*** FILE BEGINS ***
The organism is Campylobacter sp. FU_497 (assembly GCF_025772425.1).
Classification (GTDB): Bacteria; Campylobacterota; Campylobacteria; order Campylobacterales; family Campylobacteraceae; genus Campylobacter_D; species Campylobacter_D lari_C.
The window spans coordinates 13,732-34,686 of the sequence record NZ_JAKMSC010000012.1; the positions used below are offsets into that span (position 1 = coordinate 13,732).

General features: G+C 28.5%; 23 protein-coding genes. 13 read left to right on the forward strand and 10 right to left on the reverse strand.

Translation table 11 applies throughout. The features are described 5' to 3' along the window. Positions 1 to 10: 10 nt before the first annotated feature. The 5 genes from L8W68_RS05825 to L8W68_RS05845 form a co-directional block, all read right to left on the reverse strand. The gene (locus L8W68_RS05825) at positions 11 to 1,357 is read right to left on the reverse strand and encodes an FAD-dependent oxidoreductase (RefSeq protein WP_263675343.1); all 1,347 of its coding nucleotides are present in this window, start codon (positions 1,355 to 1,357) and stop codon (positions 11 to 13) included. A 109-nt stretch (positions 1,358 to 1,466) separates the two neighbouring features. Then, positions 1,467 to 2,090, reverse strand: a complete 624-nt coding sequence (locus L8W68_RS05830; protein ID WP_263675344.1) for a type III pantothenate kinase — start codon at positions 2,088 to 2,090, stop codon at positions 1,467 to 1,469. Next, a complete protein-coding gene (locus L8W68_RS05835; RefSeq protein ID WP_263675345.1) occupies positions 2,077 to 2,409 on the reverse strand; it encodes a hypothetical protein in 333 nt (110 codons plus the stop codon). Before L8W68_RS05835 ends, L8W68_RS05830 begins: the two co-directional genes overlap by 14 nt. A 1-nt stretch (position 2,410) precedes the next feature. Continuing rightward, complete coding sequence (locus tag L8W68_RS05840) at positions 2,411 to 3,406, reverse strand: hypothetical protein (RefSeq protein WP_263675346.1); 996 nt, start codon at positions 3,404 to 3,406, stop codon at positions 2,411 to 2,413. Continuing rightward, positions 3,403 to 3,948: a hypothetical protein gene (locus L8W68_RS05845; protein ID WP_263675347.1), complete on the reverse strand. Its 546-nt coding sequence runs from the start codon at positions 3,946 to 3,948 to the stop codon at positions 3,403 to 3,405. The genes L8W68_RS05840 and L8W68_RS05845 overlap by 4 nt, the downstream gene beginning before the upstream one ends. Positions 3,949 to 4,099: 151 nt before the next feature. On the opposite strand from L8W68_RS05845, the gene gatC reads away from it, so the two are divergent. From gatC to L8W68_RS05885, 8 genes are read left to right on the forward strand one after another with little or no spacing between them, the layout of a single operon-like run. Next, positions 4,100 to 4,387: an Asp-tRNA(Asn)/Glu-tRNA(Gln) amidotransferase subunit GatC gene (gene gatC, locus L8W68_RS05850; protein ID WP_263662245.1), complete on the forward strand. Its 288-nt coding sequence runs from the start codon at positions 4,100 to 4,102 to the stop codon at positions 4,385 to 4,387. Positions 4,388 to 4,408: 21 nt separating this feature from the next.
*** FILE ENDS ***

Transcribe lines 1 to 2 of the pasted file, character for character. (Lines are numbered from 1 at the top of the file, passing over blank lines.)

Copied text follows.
The organism is Campylobacter sp. FU_497 (assembly GCF_025772425.1).
Classification (GTDB): Bacteria; Campylobacterota; Campylobacteria; order Campylobacterales; family Campylobacteraceae; genus Campylobacter_D; species Campylobacter_D lari_C.